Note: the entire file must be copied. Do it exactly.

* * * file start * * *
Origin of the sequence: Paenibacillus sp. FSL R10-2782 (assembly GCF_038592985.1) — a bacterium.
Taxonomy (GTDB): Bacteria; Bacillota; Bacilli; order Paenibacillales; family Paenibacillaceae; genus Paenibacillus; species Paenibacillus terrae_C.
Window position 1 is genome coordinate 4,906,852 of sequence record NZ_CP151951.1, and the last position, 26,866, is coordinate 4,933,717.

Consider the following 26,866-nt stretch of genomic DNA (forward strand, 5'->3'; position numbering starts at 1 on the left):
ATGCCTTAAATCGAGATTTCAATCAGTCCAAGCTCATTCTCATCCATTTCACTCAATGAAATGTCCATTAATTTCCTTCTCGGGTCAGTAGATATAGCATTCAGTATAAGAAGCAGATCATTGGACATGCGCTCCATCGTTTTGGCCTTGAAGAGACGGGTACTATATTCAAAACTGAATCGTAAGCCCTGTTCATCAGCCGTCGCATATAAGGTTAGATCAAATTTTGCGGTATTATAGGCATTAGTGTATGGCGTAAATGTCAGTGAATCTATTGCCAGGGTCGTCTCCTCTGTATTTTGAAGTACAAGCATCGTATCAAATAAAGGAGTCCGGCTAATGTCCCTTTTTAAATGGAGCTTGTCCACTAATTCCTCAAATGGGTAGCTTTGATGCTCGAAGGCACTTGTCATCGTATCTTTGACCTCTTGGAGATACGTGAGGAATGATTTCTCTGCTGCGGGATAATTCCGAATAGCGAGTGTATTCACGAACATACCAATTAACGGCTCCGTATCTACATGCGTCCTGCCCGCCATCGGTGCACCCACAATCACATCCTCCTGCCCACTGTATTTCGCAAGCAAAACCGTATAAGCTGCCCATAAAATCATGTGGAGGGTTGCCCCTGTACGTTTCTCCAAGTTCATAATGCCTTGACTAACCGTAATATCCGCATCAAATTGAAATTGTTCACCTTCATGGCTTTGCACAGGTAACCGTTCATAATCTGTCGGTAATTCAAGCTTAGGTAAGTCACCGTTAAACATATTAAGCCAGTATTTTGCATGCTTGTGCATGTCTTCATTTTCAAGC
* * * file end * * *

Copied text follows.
Origin of the sequence: Paenibacillus sp. FSL R10-2782 (assembly GCF_038592985.1) — a bacterium.
Taxonomy (GTDB): Bacteria; Bacillota; Bacilli; order Paenibacillales; family Paenibacillaceae; genus Paenibacillus; species Paenibacillus terrae_C.
Window position 1 is genome coordinate 4,906,852 of sequence record NZ_CP151951.1, and the last position, 26,866, is coordinate 4,933,717.

Consider the following 26,866-nt stretch of genomic DNA (forward strand, 5'->3'; position numbering starts at 1 on the left):
ATGCCTTAAATCGAGATTTCAATCAGTCCAAGCTCATTCTCATCCATTTCACTCAATGAAATGTCCATTAATTTCCTTCTCGGGTCAGTAGATATAGCATTCAGTATAAGAAGCAGATCATTGGACATGCGCTCCATCGTTTTGGCCTTGAAGAGACGGGTACTATATTCAAAACTGAATCGTAAGCCCTGTTCATCAGCCGTCGCATATAAGGTTAGATCAAATTTTGCGGTATTATAGGCATTAGTGTATGGCGTAAATGTCAGTGAATCTATTGCCAGGGTCGTCTCCTCTGTATTTTGAAGTACAAGCATCGTATCAAATAAAGGAGTCCGGCTAATGTCCCTTTTTAAATGGAGCTTGTCCACTAATTCCTCAAATGGGTAGCTTTGATGCTCGAAGGCACTTGTCATCGTATCTTTGACCTCTTGGAGATACGTGAGGAATGATTTCTCTGCTGCGGGATAATTCCGAATAGCGAGTGTATTCACGAACATACCAATTAACGGCTCCGTATCTACATGCGTCCTGCCCGCCATCGGTGCACCCACAATCACATCCTCCTGCCCACTGTATTTCGCAAGCAAAACCGTATAAGCTGCCCATAAAATCATGTGGAGGGTTGCCCCTGTACGTTTCTCCAAGTTCATAATGCCTTGACTAACCGTAATATCCGCATCAAATTGAAATTGTTCACCTTCATGGCTTTGCACAGGTAACCGTTCATAATCTGTCGGTAATTCAAGCTTAGGTAAGTCACCGTTAAACATATTAAGCCAGTATTTTGCATGCTTGTGCATGTCTTCATTTTCAAGC